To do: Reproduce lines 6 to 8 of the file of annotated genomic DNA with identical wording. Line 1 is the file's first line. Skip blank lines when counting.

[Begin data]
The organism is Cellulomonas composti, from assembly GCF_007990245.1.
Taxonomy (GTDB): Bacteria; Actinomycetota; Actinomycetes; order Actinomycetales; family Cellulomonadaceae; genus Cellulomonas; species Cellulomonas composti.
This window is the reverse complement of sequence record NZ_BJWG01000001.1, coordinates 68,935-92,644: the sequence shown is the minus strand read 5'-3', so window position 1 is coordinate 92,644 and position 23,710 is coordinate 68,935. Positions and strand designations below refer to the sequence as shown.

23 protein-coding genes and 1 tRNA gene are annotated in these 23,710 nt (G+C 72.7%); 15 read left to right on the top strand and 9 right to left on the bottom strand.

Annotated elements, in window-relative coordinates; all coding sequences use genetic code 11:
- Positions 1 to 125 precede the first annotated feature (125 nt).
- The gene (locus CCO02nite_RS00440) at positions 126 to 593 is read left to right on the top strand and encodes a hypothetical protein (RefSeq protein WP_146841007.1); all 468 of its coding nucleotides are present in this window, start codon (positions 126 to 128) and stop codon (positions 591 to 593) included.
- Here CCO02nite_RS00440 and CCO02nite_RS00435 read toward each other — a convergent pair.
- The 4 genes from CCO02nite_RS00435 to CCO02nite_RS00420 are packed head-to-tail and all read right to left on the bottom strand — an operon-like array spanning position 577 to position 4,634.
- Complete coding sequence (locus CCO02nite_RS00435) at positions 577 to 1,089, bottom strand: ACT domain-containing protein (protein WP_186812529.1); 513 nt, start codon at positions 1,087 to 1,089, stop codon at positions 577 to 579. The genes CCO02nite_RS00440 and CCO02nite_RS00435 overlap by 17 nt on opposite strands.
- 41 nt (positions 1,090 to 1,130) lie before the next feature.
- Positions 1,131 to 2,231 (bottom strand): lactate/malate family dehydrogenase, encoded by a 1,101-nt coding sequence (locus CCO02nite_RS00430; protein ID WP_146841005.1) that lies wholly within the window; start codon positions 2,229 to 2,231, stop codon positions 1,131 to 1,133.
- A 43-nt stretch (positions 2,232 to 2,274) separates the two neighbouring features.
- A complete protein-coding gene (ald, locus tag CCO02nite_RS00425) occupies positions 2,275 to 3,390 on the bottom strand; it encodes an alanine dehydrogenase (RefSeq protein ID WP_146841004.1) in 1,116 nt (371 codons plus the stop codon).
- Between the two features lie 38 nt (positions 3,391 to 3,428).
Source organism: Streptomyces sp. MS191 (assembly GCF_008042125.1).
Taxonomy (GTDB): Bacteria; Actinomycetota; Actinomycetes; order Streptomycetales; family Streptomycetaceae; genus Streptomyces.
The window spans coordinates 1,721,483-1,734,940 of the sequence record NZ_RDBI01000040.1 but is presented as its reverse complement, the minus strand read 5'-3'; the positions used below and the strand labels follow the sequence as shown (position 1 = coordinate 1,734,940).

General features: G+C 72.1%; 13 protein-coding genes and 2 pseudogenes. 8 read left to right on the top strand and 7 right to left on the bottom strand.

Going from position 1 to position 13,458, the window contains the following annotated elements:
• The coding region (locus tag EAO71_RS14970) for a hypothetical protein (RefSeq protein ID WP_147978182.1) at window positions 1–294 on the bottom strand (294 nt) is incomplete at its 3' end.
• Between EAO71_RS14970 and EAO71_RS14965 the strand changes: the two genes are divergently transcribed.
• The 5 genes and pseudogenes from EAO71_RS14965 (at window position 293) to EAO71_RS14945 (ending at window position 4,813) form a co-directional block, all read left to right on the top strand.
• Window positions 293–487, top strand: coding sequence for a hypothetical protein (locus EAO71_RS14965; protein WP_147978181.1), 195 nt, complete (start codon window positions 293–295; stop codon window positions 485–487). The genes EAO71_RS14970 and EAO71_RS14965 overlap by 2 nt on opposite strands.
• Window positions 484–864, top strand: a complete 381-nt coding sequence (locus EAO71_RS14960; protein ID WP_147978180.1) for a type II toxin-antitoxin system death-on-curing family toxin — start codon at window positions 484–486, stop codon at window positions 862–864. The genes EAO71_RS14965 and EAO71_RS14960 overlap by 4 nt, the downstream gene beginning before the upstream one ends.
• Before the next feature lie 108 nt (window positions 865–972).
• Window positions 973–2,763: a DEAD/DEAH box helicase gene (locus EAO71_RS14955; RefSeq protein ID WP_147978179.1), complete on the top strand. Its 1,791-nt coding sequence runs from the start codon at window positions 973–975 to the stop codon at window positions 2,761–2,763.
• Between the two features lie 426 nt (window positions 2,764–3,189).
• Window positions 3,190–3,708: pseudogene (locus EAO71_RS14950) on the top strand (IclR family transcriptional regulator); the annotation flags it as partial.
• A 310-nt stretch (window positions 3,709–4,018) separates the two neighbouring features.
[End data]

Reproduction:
- Positions 1 to 125 precede the first annotated feature (125 nt).
- The gene (locus CCO02nite_RS00440) at positions 126 to 593 is read left to right on the top strand and encodes a hypothetical protein (RefSeq protein WP_146841007.1); all 468 of its coding nucleotides are present in this window, start codon (positions 126 to 128) and stop codon (positions 591 to 593) included.
- Here CCO02nite_RS00440 and CCO02nite_RS00435 read toward each other — a convergent pair.